Learning is the key to all that is, and ever will be. Without it, we stop: stop evolving, stop achieving, stop being. So why shouldn’t it be easy, and fun, and interactive? In a handful of the most important things in life, learning is near the top. It deserves our attention, our support, and the best tools available to make it the life-changing process it can, and should be. In the 21st-century, interactive technology is the tool every classroom needs to improve lives.
With all the distractions today’s students must overcome to earn an education, the classroom of all places, should be a sanctuary of instruction, information gathering, and teacher/student interaction. Sound like your school? Probably not, if you attended in the 20th-century. If you were attending class now in a state-of-the-art instructional setting, odds are you would be significantly more energized and enthusiastic about going to school.
In a study from the University of British Colombia published in the journal Science, learning was described as not a case of “who’s teaching your class, but how.” Researchers say the stand-and-deliver lecture style that dominates many classrooms, should be gradually phased out and replaced with interactive environments that enable students to actively participate in two-way class lessons and discussions.
Interactive teaching has changed the way educators instruct and students learn. No longer must a pupil struggle to keep his or her eyes open throughout a lecture on ‘classroom study habits’. Interactivity has unlocked the door to learning wider than it has ever been opened before.
Co-author of the study, Carl Weiman, Nobel Prize laureate and White House science advisor says, “It’s what’s going on in the students’ brains that matters. The fundamental paradigm right now… is it’s what the person up in front of the class is doing.”
Introduced initially in the waning years of the 20th-century, interactive learning has evolved from a novelty educational tool into an essential teaching mechanism for 21st-century classrooms. It has become an integral part of a modern academic approach that allows subject matter to be presented in a manner conducive to heightened interaction between teachers and students.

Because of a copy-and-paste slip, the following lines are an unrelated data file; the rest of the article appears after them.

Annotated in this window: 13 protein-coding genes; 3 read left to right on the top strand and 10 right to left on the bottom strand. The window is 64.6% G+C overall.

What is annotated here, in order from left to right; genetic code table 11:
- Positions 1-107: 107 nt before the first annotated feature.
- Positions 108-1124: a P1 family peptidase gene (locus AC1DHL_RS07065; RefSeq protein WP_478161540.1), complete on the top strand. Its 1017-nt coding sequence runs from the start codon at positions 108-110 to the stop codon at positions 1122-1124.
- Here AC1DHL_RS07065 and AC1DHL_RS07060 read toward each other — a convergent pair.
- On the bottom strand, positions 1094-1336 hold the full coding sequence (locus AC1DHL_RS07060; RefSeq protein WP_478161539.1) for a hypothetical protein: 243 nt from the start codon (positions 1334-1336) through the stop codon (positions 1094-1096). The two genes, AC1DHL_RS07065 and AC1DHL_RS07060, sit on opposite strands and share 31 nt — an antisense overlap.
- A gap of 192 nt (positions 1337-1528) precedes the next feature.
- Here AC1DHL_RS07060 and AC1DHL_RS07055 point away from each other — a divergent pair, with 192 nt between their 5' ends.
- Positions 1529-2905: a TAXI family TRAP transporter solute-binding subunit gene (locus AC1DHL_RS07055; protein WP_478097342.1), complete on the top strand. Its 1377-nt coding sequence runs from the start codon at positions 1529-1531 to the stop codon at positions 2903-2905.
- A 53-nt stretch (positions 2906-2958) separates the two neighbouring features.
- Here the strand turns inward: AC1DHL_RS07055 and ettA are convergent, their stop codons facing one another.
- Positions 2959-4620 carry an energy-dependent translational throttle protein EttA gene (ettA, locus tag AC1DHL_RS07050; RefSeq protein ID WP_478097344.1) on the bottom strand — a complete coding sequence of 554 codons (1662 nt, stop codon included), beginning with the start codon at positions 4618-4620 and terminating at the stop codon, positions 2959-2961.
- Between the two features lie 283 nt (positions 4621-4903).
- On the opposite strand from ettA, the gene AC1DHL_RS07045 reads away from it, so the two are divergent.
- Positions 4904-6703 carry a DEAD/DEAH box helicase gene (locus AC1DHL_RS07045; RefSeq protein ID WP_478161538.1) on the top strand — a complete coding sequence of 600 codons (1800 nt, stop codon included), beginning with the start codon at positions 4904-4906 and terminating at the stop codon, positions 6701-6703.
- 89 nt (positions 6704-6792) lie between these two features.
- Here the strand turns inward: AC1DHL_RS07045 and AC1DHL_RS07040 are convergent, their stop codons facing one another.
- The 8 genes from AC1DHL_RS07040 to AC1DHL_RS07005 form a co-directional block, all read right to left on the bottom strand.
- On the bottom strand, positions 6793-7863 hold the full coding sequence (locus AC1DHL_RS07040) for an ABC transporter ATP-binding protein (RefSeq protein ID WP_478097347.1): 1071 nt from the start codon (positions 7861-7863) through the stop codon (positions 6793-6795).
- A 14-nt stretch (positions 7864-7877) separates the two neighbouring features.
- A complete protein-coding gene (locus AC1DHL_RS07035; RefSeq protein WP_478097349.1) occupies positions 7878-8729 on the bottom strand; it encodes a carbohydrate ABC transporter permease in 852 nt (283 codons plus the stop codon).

Ask any educator and they will tell you that in a classroom, it’s all about engagement. Interactive technology brings subjects to life and allows students to interact with their lessons via ‘touch response technology’ on a flat screen. The content potential is almost limitless and kids become thoroughly and actively engaged.
Lessons are alive, interest is real and as a result, students become involved, do the work and achieve success, many for the first time. The goal is to have interactive learning available in every classroom across the United States, but challenges remain.
Nationwide, the number of interactive classrooms is growing. With the dropout rate of students in disadvantaged communities disproportionately high, interactive education could do much to alleviate the issue.
“All sorts of people could learn how to do this,” said Doug Bonn, head of UBC’s physics and astronomy department. “But I still think there’s value added to having experienced people with a really deep background in the discipline.”